Last night, My Bloody Valentine released a new record for the first time in over two decades.
The news that the record was available to order through their website soon turned into reports of the website crashing, followed by waves of complaints (including ones from yours truly) that the website couldn't process their online order.
Thankfully, the band simultaneously uploaded the new tracks on their official YouTube account for the world to hear.
If you're a fan, I would highly recommend listening to the new record yourself before the inevitable deluge of MBV commentary that will hit the internet in the coming days. I'm sure most of it will focus on their musical legacy, the comparisons to "Loveless", the supposed quirkiness of lead songwriter/visionary Kevin Shields, the parameters of the "shoegaze" genre, how "mbv" sounds too different/not different enough from their last release, etc.
The angle I hope music writers pay attention to, however, is the band's contentious history with the music industry - one that, on multiple occasions, almost completely sabotaged their ability to release their best work the way it was meant to be heard.
After all, if you read through relatively recent interviews with Shields, a cautionary and all-too-familiar music industry tale emerges.
Basically, you have a band of Dublin-based, drug and party-fueled squatters in the late 80's who start to get buzz over their new sonic and musical direction. What follows (at various points) is the band rejecting offers from two major labels; recording a seminal record over two years and purportedly bankrupting their label and pissing off numerous engineers in the process; having their recordings and tapes confiscated due to debts and lack of money; band tensions and near break-ups; their label being purchased by a major label; an aborted drum 'n' bass-influenced record, Shields leaving the band for legal reasons; signing to a different label and battling over access over the original analog tapes (in which the label denies their existence until threat of legal action); years and years of promising a new record; reuniting for a handful of live appearances that reaffirm their mythic reputation; more promises of a new record to the point of it becoming a running joke in certain music circles; finally calling everyone's bluff on the eve of a string of live appearances in Japan.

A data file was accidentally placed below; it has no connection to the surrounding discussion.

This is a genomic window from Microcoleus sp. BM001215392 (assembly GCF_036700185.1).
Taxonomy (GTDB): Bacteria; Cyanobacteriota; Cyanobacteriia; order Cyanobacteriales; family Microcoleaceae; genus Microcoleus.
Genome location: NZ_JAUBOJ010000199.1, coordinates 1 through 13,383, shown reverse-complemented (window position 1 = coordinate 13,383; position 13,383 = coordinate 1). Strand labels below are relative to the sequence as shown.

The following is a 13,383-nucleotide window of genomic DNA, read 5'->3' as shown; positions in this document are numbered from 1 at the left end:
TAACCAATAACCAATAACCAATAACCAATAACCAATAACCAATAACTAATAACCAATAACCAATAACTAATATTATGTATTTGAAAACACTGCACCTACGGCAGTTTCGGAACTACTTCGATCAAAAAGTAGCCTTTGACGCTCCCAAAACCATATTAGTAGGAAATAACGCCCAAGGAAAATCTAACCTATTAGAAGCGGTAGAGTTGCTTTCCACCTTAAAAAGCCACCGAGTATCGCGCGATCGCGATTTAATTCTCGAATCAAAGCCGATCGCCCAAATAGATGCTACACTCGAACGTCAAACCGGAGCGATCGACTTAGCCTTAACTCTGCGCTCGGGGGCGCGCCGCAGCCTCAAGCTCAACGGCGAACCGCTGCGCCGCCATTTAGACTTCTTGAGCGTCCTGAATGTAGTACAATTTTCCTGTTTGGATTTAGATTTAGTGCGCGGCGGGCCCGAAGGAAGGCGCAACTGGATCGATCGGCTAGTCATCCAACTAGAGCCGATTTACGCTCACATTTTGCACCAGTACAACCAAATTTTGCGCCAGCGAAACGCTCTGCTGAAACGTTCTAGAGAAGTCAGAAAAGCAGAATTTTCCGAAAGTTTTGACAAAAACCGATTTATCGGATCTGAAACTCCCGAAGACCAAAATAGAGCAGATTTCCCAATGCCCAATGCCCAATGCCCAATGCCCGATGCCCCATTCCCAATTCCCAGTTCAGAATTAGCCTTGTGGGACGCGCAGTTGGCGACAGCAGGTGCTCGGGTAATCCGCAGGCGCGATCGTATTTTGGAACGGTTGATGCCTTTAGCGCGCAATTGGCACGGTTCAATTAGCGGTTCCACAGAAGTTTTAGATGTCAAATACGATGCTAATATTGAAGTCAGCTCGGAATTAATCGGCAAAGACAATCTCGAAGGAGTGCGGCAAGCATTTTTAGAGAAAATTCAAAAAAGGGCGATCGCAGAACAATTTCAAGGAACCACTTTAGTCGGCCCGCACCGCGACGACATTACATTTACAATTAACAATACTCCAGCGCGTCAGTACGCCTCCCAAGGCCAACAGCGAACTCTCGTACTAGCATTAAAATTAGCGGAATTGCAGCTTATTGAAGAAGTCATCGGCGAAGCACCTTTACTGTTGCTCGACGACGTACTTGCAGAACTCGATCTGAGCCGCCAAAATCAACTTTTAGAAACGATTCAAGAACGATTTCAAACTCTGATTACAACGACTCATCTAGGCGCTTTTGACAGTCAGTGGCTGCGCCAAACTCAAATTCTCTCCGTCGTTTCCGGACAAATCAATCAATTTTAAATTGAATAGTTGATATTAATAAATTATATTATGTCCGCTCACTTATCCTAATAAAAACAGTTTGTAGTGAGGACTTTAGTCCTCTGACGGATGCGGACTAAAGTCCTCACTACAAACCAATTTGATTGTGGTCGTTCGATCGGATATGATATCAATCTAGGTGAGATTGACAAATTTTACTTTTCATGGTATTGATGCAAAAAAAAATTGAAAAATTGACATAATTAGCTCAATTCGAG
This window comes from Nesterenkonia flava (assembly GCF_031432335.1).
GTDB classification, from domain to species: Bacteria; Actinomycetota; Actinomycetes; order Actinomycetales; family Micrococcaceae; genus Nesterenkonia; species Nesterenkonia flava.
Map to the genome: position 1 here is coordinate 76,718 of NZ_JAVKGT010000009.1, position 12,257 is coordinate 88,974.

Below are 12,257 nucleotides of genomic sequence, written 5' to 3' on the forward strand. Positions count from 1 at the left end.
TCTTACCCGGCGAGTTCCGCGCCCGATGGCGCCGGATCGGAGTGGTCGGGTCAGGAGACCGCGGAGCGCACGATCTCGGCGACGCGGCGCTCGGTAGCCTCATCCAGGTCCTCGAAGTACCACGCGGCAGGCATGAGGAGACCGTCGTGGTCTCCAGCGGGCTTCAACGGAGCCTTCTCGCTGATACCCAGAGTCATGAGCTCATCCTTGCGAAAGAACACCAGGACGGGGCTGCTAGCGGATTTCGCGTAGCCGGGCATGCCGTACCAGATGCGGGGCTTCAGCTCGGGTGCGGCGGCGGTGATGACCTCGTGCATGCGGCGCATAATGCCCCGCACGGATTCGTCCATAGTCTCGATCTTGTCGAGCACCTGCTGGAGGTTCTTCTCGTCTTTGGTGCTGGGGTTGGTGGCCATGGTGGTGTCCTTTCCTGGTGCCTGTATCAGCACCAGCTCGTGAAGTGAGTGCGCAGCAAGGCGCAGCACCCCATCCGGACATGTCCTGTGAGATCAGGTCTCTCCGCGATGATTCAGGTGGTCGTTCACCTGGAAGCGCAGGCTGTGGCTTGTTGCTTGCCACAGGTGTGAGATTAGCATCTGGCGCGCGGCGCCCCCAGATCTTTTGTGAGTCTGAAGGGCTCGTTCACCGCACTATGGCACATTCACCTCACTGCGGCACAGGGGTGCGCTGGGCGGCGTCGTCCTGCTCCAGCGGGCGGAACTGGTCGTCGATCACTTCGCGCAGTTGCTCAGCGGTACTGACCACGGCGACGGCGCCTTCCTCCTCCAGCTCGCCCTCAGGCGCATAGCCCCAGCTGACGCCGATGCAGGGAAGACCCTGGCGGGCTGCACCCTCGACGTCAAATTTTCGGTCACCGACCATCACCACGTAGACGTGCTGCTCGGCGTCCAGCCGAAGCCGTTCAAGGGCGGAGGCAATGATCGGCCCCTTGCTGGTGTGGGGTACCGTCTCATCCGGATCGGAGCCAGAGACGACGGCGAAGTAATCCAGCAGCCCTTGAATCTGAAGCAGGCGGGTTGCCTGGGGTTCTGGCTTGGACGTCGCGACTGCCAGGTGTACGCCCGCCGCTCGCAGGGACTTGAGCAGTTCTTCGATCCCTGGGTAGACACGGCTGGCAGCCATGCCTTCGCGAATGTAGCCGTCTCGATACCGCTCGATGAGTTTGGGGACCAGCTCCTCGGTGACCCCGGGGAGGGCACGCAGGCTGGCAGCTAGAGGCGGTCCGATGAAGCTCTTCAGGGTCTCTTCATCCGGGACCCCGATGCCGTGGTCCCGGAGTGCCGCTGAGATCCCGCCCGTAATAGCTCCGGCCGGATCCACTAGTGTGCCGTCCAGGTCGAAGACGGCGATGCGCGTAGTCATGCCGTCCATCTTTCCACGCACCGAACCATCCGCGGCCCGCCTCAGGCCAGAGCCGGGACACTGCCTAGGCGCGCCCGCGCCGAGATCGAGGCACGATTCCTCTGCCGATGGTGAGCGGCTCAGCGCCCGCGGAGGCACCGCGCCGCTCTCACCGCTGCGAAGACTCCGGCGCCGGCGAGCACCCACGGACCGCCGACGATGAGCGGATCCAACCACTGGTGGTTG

Granted, we do live in an age of endless reunion tours. But just a fraction of the My Bloody Valentine legal story would destroy most bands beyond reconciliation. Given this historical context, it's incredible that "mbv" was ever released to begin with, and that Shields even bothered to continue work on a record he started recording when he was nearly half his age.
In a Pitchfork interview, Shields sums up his thoughts about the music industry:
I'm no victim here-- this is just the way it is for everybody. It's a bit like being in the middle of a battlefield and getting shot in the arm and going, "Why me?" I mean, to put it very, very, very simply: The corporate system is fully psychopathic, and any creative people who enter into business with any of these organizations come up against a lifetime of issues. You just deal with it as you go along. It'll keep on happening until people reorganize the organizations.And in regards to his seemingly unusual productivity gap, Shields told Quietus:
If for some reason I can't make a great record, I won't make a record at all. Because all you get is a little bit of money, which goes really fast anyway. It's easier to do nothing and live on nothing than it is to do something and live on something when you're running around compromising.I don't know who technically owns the publishing and distribution rights to "mbv" right now. But for all of last night's flack about their website issues, going through Sunshine HQ and YouTube may have been the band's best option for controlling the distribution of their new work, while adapting to the current internet-free-for-all era of the music industry.
It's like, being on the dole is better than being in a shit job, so long as you've got an interest in your life. Because if you're in a shit job you don't really have that much more money, and then after a few years your will to live begins to dissipate. The idea that it's good to do stuff just for the sake of doing it, it's a myth, I think. It's a lie. It's a very 80s concept – everything, everything being about productivity. The whole underground was about that too: groups were always saying "do stuff, do stuff, don't just sit around!" Well, I don't believe in that. Even though I know it feels brilliant and I love it. I just... don't believe in it.
Even aspiring musicians who lack the status and mythology of a band like My Bloody Valentine can (and really should) learn a few things about what got them where they are now - and where to avoid music industry exploitation wherever possible.